Permanent Residency/ Green Cards
For most people to immigrate to the United States, the end goal is to eventually become a U.S. citizen. However, there is a long process one must go through before they can eventually call themselves a citizen.
At the Law Office of Raymond O. Griffith, our team has made it our mission to help foreign nationals acquire visas and eventually become citizens. Explore our website to learn more about the services we offer, or continue reading below to learn more about the 10 steps required to become a U.S. citizen.
Step 1: Determine if You’re Already a U.S. Citizen
There are two ways in which a person can become a U.S. citizen: by birth or by naturalization. When someone is born in the United States, they are automatically a citizen. Additionally, if a child is born outside of the U.S. to parents who are U.S. citizens, they are also citizens. A minor also has the ability to become a U.S. citizen if both of their parents become citizens through naturalization. If none of these scenarios apply to you, then there is a good chance that you are not already a U.S. citizen and will need to complete the naturalization process.
Step 2: Find Out If You Are Eligible To Become a U.S. Citizen
Those who wish to become U.S. citizens must first determine if they are eligible. The follow are eligibility requirements to become a U.S. citizen:
- You must be at least 18 years of age
- You must have been a permanent resident for at least 5 years (or 3 years if you are married to a U.S. citizen)
To learn more about the eligibility requirements to become a U.S. citizen, you can read through the N-400 instructions form found here.
Step 3: Prepare Your Application for Naturalization (N-400)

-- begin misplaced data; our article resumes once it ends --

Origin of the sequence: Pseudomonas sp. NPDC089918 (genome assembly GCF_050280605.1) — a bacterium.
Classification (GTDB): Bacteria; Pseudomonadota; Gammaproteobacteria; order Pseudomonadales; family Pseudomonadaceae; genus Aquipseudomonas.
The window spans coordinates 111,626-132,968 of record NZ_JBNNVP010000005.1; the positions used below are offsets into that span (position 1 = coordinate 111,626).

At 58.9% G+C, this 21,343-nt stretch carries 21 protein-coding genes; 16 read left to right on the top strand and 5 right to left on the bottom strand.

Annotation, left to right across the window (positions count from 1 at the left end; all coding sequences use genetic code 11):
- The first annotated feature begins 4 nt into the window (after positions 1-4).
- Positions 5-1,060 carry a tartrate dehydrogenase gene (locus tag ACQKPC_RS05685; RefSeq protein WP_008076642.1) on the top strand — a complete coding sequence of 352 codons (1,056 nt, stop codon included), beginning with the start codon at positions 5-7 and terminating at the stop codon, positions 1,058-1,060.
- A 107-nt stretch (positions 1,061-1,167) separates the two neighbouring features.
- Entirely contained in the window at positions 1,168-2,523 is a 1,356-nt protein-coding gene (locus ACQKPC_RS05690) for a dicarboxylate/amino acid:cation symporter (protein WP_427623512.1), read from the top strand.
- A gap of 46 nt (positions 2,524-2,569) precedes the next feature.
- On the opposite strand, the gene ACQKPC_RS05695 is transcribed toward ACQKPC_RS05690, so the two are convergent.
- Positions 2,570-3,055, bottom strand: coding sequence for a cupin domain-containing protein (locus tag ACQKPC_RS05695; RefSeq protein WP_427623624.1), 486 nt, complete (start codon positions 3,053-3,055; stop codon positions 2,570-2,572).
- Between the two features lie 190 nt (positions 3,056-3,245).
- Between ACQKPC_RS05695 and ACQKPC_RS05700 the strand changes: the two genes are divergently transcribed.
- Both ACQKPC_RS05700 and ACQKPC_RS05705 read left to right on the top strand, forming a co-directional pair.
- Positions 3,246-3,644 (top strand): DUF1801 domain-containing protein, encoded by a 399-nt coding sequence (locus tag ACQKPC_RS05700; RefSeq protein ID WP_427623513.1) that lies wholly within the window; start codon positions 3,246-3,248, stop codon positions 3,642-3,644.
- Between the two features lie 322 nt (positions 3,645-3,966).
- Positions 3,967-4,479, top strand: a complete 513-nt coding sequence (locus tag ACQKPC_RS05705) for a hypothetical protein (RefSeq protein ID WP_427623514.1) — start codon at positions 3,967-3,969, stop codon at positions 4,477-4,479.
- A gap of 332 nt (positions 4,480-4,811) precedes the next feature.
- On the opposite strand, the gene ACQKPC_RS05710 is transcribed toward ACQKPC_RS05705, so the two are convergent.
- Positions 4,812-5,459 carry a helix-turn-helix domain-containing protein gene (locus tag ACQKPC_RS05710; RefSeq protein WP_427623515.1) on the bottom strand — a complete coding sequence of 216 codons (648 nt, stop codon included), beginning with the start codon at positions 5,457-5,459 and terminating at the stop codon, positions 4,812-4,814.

Once you have determined that you are eligible to apply to be a U.S. citizen, the next step is to fill out the Application for Naturalization or N-400 form. In addition to filling out this form, you will need to collect the necessary documents, including:
- A completed original Form G-28
- A photocopy of both sides of your Permanent Resident Card
- A document of name change (if applicable)
- Evidence your spouse has been a U.S. citizen for the last three years (if applicable)
If you need help ensuring that you have all of the proper documents and have filled out the necessary documents correctly, reach out to the team at the Law Office of Raymond O. Griffith!
Step 4: Submit Your Application and Pay Your Fees
After ensuring that you have all of the necessary documentation, as well as payment for the necessary citizenship fees, it’s time to submit your application! Once your application is submitted, you will receive a receipt notice.
Step 5: Go to Your Biometrics Appointment (If Applicable)
Before you can schedule an interview with the USCIS (United States Citizenship and Immigration Services) you will need to schedule and attend a biometrics appointment. During this appointment, you will get fingerprinted and photographed so that the FBI can conduct a criminal background check. This is required of all applicants. Once this step is completed, you will receive a notice for your interview.
COMPLETE YOUR INTERVIEW
To complete your interview, you must arrive at the USCIS office at the date and time listed on your appointment notice. You will be required to bring the appointment notice with you. During the interview, you will answer questions about your N-400 form and you will take the English and civics tests, unless you are exempt. Following your interview, you will receive a notice containing the results of your interview. If the officer is not able to make a decision based on your interview, they may continue your case. This can happen if you fail the English and/or civics tests, the officer determines you need to provide additional documents, or you fail to provide the correct documents.
Step 7: Receive a Decision on Your Application for Naturalization From the USCIS
Following your interview, you will receive a written notice of the decision. The notice will either say that your form was approved or denied.
Step 8: Receive a Notice to Take the Oath of Allegiance
Depending on your application, you may be able to take the Oath of Allegiance on the same day as your interview. If there aren’t any same-day oath ceremonies available, you will receive a notice of when your oath ceremony will be held.
Step 9: Take the Oath of Allegiance to the United States
You are not considered a U.S. citizen until you take the Oath of Allegiance. Before you take the oath, you will need to complete a questionnaire, check in with USCIS, and turn in your permanent resident card.
Step 10: Become a U.S. Citizen
Once you’ve said the Oath of Allegiance, you will receive a Certificate of Naturalization, and you will be a U.S. citizen!